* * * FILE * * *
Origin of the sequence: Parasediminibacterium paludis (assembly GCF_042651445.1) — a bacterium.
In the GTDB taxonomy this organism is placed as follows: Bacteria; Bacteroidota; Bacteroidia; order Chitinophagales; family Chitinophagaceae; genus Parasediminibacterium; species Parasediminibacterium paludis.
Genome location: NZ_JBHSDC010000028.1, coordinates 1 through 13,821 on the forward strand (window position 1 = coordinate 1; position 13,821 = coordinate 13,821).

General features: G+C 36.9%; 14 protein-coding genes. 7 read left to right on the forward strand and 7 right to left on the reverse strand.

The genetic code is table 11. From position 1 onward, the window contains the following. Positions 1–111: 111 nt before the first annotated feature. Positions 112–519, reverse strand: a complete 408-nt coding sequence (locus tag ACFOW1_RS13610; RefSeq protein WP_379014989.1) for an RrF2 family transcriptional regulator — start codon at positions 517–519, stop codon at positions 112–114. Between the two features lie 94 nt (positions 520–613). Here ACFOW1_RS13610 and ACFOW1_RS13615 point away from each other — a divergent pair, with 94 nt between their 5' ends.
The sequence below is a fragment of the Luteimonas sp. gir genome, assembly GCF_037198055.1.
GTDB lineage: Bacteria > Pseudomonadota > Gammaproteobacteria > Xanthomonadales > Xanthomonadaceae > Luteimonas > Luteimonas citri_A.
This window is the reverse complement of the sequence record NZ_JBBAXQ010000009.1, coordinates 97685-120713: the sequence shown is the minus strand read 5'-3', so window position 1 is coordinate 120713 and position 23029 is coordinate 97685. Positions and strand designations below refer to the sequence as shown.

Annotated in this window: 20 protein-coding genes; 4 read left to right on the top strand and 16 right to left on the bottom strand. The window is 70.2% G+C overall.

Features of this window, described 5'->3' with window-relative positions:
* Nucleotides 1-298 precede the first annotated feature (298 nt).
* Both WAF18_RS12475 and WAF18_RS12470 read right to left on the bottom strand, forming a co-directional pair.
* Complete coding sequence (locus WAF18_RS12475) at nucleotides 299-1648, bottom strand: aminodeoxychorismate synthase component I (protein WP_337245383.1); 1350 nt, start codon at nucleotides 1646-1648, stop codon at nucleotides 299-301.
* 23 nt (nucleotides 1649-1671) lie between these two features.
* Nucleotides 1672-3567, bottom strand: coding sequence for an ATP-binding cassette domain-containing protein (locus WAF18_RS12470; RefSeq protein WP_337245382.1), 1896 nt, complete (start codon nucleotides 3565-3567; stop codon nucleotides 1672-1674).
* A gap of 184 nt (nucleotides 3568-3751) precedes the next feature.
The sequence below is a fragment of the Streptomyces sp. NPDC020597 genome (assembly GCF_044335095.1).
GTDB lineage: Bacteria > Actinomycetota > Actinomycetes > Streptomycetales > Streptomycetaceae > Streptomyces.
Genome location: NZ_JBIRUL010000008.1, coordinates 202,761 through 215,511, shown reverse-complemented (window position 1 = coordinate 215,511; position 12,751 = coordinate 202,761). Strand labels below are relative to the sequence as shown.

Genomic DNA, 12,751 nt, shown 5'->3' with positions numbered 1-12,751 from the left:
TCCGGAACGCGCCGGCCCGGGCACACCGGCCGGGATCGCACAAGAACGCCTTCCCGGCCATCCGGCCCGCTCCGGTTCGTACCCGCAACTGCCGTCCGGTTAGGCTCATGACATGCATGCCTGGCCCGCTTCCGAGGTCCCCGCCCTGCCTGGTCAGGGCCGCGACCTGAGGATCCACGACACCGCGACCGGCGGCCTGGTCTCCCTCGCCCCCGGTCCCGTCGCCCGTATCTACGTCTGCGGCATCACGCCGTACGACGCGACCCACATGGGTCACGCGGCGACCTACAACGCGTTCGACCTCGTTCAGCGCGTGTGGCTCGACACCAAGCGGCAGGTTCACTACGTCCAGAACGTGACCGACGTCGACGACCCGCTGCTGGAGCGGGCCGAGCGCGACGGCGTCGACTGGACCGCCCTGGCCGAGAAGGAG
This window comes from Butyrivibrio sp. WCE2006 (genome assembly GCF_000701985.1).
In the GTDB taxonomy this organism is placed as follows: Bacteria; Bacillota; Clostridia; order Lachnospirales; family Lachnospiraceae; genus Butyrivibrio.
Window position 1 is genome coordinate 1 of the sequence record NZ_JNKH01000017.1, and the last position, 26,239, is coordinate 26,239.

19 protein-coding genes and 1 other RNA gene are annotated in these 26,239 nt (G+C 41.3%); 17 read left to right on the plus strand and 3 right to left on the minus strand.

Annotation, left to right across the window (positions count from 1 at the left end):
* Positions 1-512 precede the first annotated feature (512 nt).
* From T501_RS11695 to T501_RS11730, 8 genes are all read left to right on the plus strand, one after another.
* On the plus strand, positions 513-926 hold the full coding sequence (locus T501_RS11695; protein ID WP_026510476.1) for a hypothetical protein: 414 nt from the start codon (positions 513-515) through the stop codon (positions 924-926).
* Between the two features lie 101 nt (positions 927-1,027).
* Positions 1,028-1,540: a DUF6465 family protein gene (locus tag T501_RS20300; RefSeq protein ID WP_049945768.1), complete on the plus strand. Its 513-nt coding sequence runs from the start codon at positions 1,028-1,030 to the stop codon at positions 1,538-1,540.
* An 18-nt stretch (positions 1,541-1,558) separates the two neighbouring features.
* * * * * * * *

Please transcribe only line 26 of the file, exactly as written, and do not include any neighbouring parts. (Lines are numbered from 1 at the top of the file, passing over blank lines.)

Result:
Annotation, left to right across the window (positions count from 1 at the left end):